The next couple of chapters of the book is what in my opinion makes the book worth while. The author talks about how important a cover letter, and resumes are. The resume chapter provides good ideas on what to add or what leave off your resume. The Interview chapter is very good. Here you are given ways to present yourself during the interview and the type of interviewer you are meeting with. I learned some really good tips in this chapter alone. Then you are helped with how to adequately perform a good job search. I think this will be a serious wake up call to many people that do the wrong type of job search. Matthew then devotes 2 chapters on working from home and consulting. In the consulting chapter there is some GOOD advice that I was glad I was reading. The rest of the book is also very good, I will let you buy the book and read the rest of this beneficial information.

In conclusion anyone reading this book will find some very good information. The author provides years of professional experience and knowledge to help you better yourself and your career. He gives you enough information to make a game plan. In order to succeed at anything you need a plan. My only fault with the book is that more information would have been helpful, but that is a dilemma faced by many authors.
5 of 5 people found the following review helpful
A manutal for your IT Career Feb. 27 2005
By Robnhood - Published on
Format: Paperback
Today, I have finished The IT Career Builder's Toolkit, and I an honestly say that I have added it to my recommended reading material. I feel it is a must read for those starting out in life, and to those who have found their lifelong career path. For those starting out, The IT Career Builder's Toolkit serves as a manual for career building. Matt sets expectations for those new to the field, and he helps that on a path to success. For those who are in the field, Matt reminds the seasoned IT Pro to reflect were they current are in their profession, and he urges them to rise to the top of their field. Throughout the book, Matt provides tools, guidance, and experience that can be added to your own career toolkit. I could hear him asking me, "Are you planning on being an average professional?" The IT Career Builder's Toolkit is a must read for anyone in the professional workplace.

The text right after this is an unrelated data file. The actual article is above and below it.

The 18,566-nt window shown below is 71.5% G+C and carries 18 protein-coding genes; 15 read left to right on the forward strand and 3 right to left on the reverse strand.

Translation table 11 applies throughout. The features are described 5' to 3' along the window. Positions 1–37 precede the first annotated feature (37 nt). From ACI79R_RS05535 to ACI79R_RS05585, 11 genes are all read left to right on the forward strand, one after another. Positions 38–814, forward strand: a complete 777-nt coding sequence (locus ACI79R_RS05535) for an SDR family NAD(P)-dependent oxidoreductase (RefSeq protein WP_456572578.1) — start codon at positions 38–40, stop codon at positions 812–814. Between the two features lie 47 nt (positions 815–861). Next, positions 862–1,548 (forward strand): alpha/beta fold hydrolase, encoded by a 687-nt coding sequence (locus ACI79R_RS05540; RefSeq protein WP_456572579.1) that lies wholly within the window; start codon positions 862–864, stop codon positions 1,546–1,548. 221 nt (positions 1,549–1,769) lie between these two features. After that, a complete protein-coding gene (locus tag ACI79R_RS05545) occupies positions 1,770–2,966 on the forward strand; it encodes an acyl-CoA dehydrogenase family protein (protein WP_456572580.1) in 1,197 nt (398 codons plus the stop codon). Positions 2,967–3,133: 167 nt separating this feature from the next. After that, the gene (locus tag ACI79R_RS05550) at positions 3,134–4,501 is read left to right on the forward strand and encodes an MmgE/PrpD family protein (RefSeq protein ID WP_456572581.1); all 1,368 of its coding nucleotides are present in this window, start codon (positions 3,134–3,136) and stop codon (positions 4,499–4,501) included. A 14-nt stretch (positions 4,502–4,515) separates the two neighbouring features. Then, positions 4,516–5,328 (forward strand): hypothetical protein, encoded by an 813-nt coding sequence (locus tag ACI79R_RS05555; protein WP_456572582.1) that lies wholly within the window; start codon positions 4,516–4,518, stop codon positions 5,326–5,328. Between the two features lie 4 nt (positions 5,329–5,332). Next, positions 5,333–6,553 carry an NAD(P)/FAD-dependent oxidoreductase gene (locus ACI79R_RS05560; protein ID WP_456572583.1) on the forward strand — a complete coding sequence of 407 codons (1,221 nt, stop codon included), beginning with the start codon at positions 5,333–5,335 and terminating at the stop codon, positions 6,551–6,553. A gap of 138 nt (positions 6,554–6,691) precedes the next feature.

4 of 4 people found the following review helpful
Shows you how to be a valuable IT commodity Jan. 27 2005
By Charles Ashbacher - Published on
Format: Paperback
The days of easy job hunting in the IT field are gone, and it will be years before they return, if they ever do. The increase in automation, an economic downturn and the movement of jobs to other countries has led to a major contraction in the number of IT jobs in the United States. However, a reduced number of jobs does not mean there are none, and as always the opportunities are there for someone with the skills and drive to take advantage of them. This book is designed to help you be one of those who are successful.

As the authors point out very quickly, one job is not a career, but should be considered an opportunity for advancement. That advancement can either be vertically within your current company or a combination of horizontally and vertically to another organization. The book is split into five parts:

*) An Introduction to Career Building.

*) Filling Your Toolkit.

*) Putting Your Toolkit to Use.

*) More Options to Build Your Career.

*) The Value-Added Technologist.

Building a career always starts with a self-assessment, where you determine what it is you want to do and if you currently have the skills to do it. That is where the book begins. All of the standard components, such as the resume, cover letter, contact list and so forth are covered. The authors reinforce one point very strongly; namely that communication skills transcend all areas. In the past, talented IT personnel could be lacking in communication skills, as many people were awed by the technology and the people who understood it. Furthermore, in general, those who understood the technology were the ones who used it. Now, with major dangers lurking almost everywhere and the technology approaching the level of a commodity, those who manage it must be able to communicate effectively with those who use it.

Books like this, which show you how to become a valuable IT commodity even in the worst of times, are a necessity if you are to compete in the modern job market. Being highly skilled in IT is no longer enough; people with your skills are available in other countries for a fraction of your price. Now, you also need to be skilled in communication, best business practices and other ways to make yourself indispensable. Your efforts to acquire those skills will be improved by this book.